During the first visit, the child and the primary caregiver independently completed the QPGS. A board-certified pediatric gastroenterologist then conducted a standardized complete history and physical examination. On the basis of the history/physical and blinded as to the QPGS results, the physician decided whether the child's symptoms fulfilled criteria for an FGID based on Rome II criteria. When diagnoses were discrepant, a single clinician (CF) evaluated each child and parent QPGS and the physician diagnostic summary to determine the reasons for discrepant diagnoses.

All procedures involved in this study were approved by the Institutional Review Boards of the participating hospitals.

Statistical Analysis

Statistical comparisons were made using Pearson χ2 tests with significance accepted at P < 0.05. Fisher exact tests were used as an alternative when at least one cell size was less than 5. Kappa and weighted kappa were used to examine the agreement rate for diagnoses of dyspepsia versus IBS for all dyads (e.g., parent-child, child-physician).


Frequency of Functional Gastrointestinal Disorders

Of 154 children referred for RAP, 6 (4%) were excluded when an organic diagnosis was made. The frequencies of the Rome II diagnoses made by parent report, child report and physician evaluation for the remaining 148 children are shown in Figure 1. A large proportion of these children met criteria for an FGID based on the Rome II criteria by child report (84%), parent report (89%) and physician clinical impression (100%). Functional dyspepsia (FD) was the most common diagnosis, comprising 35% by child report, 47% by parent report and 57% by physician evaluation. For children diagnosed with FD, pain was the predominant symptom in 77% by child report and in 74% by parent report. IBS was diagnosed in 30% by child report, 20% by parent report and 12% by physician evaluation. Symptom-based criteria for both FD and IBS were met by 10% of children by their own report, 10% by parent report and 30% by physician evaluation. Functional abdominal pain syndrome and abdominal migraine were diagnosed in less than 10% of patients by any source.

FIG. 1:
Frequency of functional gastrointestinal disorders by parent report of symptoms, child report of symptoms, and physician evaluation.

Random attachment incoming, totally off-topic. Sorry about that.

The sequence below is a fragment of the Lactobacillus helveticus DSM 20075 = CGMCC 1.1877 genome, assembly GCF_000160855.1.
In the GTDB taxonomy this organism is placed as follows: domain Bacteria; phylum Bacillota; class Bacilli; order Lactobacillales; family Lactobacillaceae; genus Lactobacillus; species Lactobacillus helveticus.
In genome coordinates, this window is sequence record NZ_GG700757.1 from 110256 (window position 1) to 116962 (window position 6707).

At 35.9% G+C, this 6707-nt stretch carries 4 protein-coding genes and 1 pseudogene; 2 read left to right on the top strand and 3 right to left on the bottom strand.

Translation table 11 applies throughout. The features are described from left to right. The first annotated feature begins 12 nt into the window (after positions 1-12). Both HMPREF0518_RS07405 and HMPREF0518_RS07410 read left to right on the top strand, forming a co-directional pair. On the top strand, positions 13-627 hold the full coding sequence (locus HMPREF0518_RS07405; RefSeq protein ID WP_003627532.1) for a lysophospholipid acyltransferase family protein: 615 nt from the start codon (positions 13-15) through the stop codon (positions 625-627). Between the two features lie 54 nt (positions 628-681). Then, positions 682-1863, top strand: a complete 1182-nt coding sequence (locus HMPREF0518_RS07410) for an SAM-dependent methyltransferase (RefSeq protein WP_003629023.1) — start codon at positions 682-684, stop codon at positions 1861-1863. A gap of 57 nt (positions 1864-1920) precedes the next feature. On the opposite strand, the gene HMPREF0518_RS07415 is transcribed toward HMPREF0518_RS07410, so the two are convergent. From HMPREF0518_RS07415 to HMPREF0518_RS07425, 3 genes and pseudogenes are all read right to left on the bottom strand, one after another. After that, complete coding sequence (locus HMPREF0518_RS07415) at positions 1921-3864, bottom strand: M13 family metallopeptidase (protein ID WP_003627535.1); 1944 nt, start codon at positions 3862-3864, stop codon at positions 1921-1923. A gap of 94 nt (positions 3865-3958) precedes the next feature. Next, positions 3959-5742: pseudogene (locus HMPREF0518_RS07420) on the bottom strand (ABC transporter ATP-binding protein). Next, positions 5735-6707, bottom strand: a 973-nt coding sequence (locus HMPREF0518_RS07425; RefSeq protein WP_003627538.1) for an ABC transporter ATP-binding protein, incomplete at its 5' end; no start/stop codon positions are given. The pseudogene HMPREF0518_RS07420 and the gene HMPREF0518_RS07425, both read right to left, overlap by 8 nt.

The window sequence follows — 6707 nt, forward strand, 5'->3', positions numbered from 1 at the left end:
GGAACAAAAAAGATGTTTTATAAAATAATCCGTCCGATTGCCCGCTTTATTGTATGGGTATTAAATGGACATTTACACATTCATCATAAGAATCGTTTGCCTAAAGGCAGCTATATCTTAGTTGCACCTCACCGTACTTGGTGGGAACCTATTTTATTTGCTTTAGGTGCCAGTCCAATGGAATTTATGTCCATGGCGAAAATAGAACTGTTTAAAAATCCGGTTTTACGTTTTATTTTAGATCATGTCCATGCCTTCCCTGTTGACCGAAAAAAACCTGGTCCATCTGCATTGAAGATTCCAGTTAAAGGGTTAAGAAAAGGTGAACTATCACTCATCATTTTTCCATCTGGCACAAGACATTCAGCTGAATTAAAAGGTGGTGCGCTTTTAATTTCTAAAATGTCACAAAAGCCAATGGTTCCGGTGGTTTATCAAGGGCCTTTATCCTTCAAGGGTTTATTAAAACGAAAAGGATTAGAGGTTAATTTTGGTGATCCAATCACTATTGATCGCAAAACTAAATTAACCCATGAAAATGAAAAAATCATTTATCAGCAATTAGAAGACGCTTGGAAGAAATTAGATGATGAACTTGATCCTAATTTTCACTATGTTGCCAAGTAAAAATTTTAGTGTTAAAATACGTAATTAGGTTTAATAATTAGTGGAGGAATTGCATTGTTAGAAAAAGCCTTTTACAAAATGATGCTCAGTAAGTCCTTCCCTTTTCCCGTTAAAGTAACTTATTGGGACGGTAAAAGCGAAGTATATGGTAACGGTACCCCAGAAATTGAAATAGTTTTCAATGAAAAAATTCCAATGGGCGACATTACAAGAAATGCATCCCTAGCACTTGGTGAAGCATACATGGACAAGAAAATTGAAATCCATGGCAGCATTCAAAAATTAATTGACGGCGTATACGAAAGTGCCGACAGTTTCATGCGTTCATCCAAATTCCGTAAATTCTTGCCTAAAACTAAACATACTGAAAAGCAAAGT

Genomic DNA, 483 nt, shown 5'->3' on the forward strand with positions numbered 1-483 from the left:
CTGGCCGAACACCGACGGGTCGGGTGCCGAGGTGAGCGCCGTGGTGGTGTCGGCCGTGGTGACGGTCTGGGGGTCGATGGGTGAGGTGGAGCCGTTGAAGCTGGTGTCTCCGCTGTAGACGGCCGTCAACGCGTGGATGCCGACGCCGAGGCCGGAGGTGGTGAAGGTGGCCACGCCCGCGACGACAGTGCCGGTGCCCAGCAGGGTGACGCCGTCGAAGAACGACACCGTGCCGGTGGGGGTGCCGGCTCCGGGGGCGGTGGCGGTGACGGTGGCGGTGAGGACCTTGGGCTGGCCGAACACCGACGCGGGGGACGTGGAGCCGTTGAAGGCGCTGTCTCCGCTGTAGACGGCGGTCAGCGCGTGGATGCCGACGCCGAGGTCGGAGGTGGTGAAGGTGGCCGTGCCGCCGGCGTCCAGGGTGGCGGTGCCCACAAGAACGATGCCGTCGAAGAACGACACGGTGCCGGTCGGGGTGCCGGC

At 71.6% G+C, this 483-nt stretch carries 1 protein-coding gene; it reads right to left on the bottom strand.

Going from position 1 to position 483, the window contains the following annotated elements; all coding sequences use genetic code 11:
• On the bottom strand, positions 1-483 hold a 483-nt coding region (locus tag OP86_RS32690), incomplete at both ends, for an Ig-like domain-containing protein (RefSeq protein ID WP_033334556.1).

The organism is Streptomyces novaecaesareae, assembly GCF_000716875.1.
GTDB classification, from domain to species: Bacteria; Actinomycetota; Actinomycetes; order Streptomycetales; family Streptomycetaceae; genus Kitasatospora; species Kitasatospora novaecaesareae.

Reasons for “No Diagnosis”

Eleven percent of children did not meet FGID criteria by parent report and 16% did not meet FGID criteria by child report. Reasons for not meeting criteria are shown in Table 1. Duration of symptoms was more likely to be a factor for “no diagnosis” for child report (58%) than for parent report (22%) (P < 0.05, Fisher exact test). There were no other significant differences between parents and children in reasons for “no diagnosis.”

Reasons for not meeting criteria for a functional gastrointestinal disorder based on parent report of symptoms and child report of symptoms

Diagnostic Agreement

Parent report led to a diagnosis of dyspepsia more often than child report [χ2 (1, N = 296) = 5.05, P < 0.05]. Physician evaluation was less likely to yield a “no diagnosis” classification (0%) than report by child (16%; P < 0.001, Fisher exact test) or parent (11%, P < 0.001, Fisher exact test). Physician evaluation also was less likely to yield a classification of IBS alone than child report [χ2 (1, N = 296) = 16.00, P < 0.001] or parent report [χ2 (1, N = 296) = 4.27, P < 0.05]. Physician evaluation was more likely to yield a combined IBS/FD classification than child report [χ2 (1, N = 296) = 19.30, P < 0.001] or parent report [χ2 (1, N = 296) = 19.30, P < 0.001].

The overall rates of agreement, kappa statistics and weighted kappa statistics are shown in Table 2. Parent report was more consistent with a child report diagnosis of dyspepsia than child-reported IBS [χ2 (1, N = 124) = 15.54, P < 0.001]. Kappa statistics indicated fair diagnostic agreement across all dyads (6). Weighted kappas were computed using only diagnoses of FD, IBS and combined IBS/FD to allow credit for partial agreement (i.e., IBS/FD with FD alone or IBS alone). Despite this increased flexibility with regard to diagnostic agreement, weighted kappa indicated fair-to-moderate diagnostic agreement across all dyads (6).

Overall rates of agreement on FGID diagnosis by dyad

Reasons for Diagnostic Discrepancies

The reasons for discrepant diagnoses are summarized in Figure 2. The number and/or frequency of symptoms related to defecation was more likely to account for discrepant diagnoses than all other causes combined for each dyad [child versus physician: χ2 (1, N = 178) = 34.18, P < 0.001; child versus parent: χ2 (1, N = 172) = 37.21, P < 0.001; parent versus physician: χ2 (1, N = 164) = 31.61, P < 0.001].

FIG. 2:
Reasons for discrepant diagnoses by dyad.

Dyspepsia Histology